Philip Huang


At the end of 2014, we started splitting our time between Bangkok and New York, making this city of 10.5 million our second home. Bangkok is the real-time manifestation of the Chaos Theory – extreme juxtaposition of old and new, smoke and serenity, tropical oasis and concrete jungle existing harmoniously together. From the start we were immersed into a multi-cultural, multi-disciplinary and most of all warm and welcoming community. For Chom, it was coming home after being away for many years, for me, there was always a familiarity with Bangkok as some of my family members moved here since the late 1970's from Taiwan. Here, you can wake up in the morning having dreamt of making something, that next day you can get it made if not in Bangkok then the provinces outside of it, making things by hand is alive and well. This was how we found indigo.

Philip and Saks in Sakon Nakhon, 2015, Photo by Chomwan

In 2015 we went on our first road trip to Sakon Nakhon in search of indigo, driving the 13 hours with our friend Saks. Saks is also a NYC transplant, born and raised in NYC to Thai parents moving back to Bangkok just a year before we did. In New York, he was a doctor but felt a calling to come back to the motherland where he would embark upon his journey to help at-risk and vulnerable communities. In 2013 he founded a non-profit called SATI, "sati" is Pali-Sanskrit for mindfulness; but also acting with “sati” towards others is to have empathy for all living creatures. Saks has built SATI into a platform that explores diverse ways to support at-risk and vulnerable communities in Bangkok and beyond. SATI engages individuals and groups of different disciplines to be part of the support network; working with chefs to create a social food kitchen and develop skills; with photographers for art therapy for at-risk youths; working with his gym to create wellness programs as preventive medicine; creating an indigo-dyeing program with us for skills development for at-risk youths and refugees in Bangkok. All this in addition to practical development projects such clean water pumps for rural communities. The work they do is awesome! With the current pandemic, focus has been shifted to relief due to the urgency and enormity of impact on vulnerable communities, SATI together with several strategic partners founded COVID RELIEF BANGKOK. Find out more about the initiative below.

In common with other cities in the world, this last month has been surreal, Bangkok’s famously jammed roads are void of cars, sidewalks free of street vendors and shrines empty of worshippers. The impact of COVID-19 is not lost upon the city nor the rest of the country. It also poses questions to us about how we will address the work we do in the countryside especially when the youth may not come to the city as there will be no jobs, how do we play a role in making traditional craft skills that have been passed onto them through their ancestors relevant to them? How do we make traditional knowledge enticing to the youth when bright lights, big city is what they strive for? These are questions that are on our mind. In the meantime, we are deeply grateful for the community that we have in Bangkok. Community is everything here.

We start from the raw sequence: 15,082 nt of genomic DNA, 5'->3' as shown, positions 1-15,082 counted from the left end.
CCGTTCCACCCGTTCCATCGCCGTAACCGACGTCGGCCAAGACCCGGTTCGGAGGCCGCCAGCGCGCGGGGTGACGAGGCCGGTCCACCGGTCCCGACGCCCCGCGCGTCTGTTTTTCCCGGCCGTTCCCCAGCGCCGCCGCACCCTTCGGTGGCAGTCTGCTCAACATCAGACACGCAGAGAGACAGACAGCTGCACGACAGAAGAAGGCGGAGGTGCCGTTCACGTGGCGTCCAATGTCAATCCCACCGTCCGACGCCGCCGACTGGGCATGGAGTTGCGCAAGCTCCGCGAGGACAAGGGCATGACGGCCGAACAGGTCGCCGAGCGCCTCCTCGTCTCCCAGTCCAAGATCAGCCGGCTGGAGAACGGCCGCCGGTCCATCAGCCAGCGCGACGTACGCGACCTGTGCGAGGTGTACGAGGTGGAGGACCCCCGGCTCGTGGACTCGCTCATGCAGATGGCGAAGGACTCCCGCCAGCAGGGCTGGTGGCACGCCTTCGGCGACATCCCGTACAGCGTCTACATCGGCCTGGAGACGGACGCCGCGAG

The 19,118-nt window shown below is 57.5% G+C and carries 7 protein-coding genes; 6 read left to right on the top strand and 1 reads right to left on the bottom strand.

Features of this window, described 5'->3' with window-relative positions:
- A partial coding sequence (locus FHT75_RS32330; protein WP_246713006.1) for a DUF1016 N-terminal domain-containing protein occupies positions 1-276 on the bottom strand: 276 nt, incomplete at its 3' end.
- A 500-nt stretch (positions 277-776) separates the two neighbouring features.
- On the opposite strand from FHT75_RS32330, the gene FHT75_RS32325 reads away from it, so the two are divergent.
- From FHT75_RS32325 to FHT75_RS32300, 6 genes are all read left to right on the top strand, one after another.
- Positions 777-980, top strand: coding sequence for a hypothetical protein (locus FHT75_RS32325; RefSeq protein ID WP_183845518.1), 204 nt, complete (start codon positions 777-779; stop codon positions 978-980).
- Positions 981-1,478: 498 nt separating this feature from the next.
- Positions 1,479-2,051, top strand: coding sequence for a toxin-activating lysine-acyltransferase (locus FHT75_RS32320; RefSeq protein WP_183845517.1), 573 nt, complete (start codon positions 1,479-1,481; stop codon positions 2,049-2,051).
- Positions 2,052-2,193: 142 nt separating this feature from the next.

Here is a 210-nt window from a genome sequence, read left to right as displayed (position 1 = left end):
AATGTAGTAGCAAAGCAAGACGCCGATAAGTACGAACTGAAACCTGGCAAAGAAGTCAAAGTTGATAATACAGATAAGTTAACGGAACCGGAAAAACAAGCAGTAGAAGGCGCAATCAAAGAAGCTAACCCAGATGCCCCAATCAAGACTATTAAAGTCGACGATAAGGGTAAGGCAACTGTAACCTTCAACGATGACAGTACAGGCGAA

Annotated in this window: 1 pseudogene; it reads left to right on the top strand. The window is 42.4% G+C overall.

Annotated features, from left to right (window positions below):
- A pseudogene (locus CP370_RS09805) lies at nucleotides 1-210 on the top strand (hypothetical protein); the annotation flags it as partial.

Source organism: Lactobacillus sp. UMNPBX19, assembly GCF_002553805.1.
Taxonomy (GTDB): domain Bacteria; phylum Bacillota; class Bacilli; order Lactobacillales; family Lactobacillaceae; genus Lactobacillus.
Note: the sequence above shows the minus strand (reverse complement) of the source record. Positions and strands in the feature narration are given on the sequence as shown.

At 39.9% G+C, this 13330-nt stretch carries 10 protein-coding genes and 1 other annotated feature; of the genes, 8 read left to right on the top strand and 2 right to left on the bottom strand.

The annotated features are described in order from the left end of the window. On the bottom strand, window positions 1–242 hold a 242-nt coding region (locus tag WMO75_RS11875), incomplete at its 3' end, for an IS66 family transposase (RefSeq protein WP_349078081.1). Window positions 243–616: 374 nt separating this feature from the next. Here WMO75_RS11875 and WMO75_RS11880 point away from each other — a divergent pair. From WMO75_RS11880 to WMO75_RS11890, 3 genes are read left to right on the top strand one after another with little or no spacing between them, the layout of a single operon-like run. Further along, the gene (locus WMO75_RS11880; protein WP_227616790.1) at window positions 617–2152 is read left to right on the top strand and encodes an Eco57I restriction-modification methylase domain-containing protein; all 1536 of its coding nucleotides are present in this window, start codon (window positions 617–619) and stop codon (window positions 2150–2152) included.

As Bangkok prepares to transition back to a new normal, our thoughts are with our friends in New York City and around the world. We will get through this together.


- Philip Huang and Chomwan Weeraworawit-Huang


Written with the dust on the window in Thai: I am hungry.


Established at the beginning of April, COVID RELIEF BANGKOK, is a coalition of organizations that includes SATI, Scholars of Sustenance and Urban Studies Lab with support from Bangkok 1899 and the Thai Health Volunteers Foundation to provide immediate relief to Bangkok’s vulnerable communities suffering from the impact of COVID-19. COVID RELIEF uses demographics data collected by Urban Studies Lab to identify and locate the most in-need communities. With the crisis, the deep-rooted infrastructural inequalities of the city became more apparent and the worst hit in Bangkok are the elderly and low-income households who rely on daily wages to support their families. Immediate relief is needed for these communities and has been mobilized this past month with support from donors and volunteers. Long term, economic pain is expected and beyond the urgent relief that has been mobilized for high-risk, low-income and elderly communities, a recovery and development plan is required. The recovery phase will be focused upon mental health, creating job opportunities, skills-building as well as micro-financing. After this will be the development phase that looks at how to create sustained development to improve livelihood in the long-run. We are in this for the long haul, as Saks explains it, these are the immediate needs but with the way that our economies are so intrinsically linked, the compound impact of this will need to be addressed and support required will be ongoing.


For this current phase, every 300 baht (10 USD) donation provides a package consisting of sanitation items and food supplies for a family (4 people). Strategic support and partnerships to help create opportunities will play a huge part of this too. Every gesture helps.


COVID RELIEF BANGKOK photographs by Numchok S. Courtesy of SATI. 1) Hungry, 2) Saks at a COVID RELIEF drop in Bangkok, 3) Him during a Covid Relief drop


100 SMILE MEALS is an initiative founded by Chef Chalee Kader of 100 Mahaseth and PhoMarrow. It offers free meals for frontline workers and volunteers as well as communities in need. Big up to the chefs donating their time and resources to this. CLICK TO LEARN MORE ABOUT 100 SMILE MEALS AND SEE HOW YOU CAN SUPPORT. 

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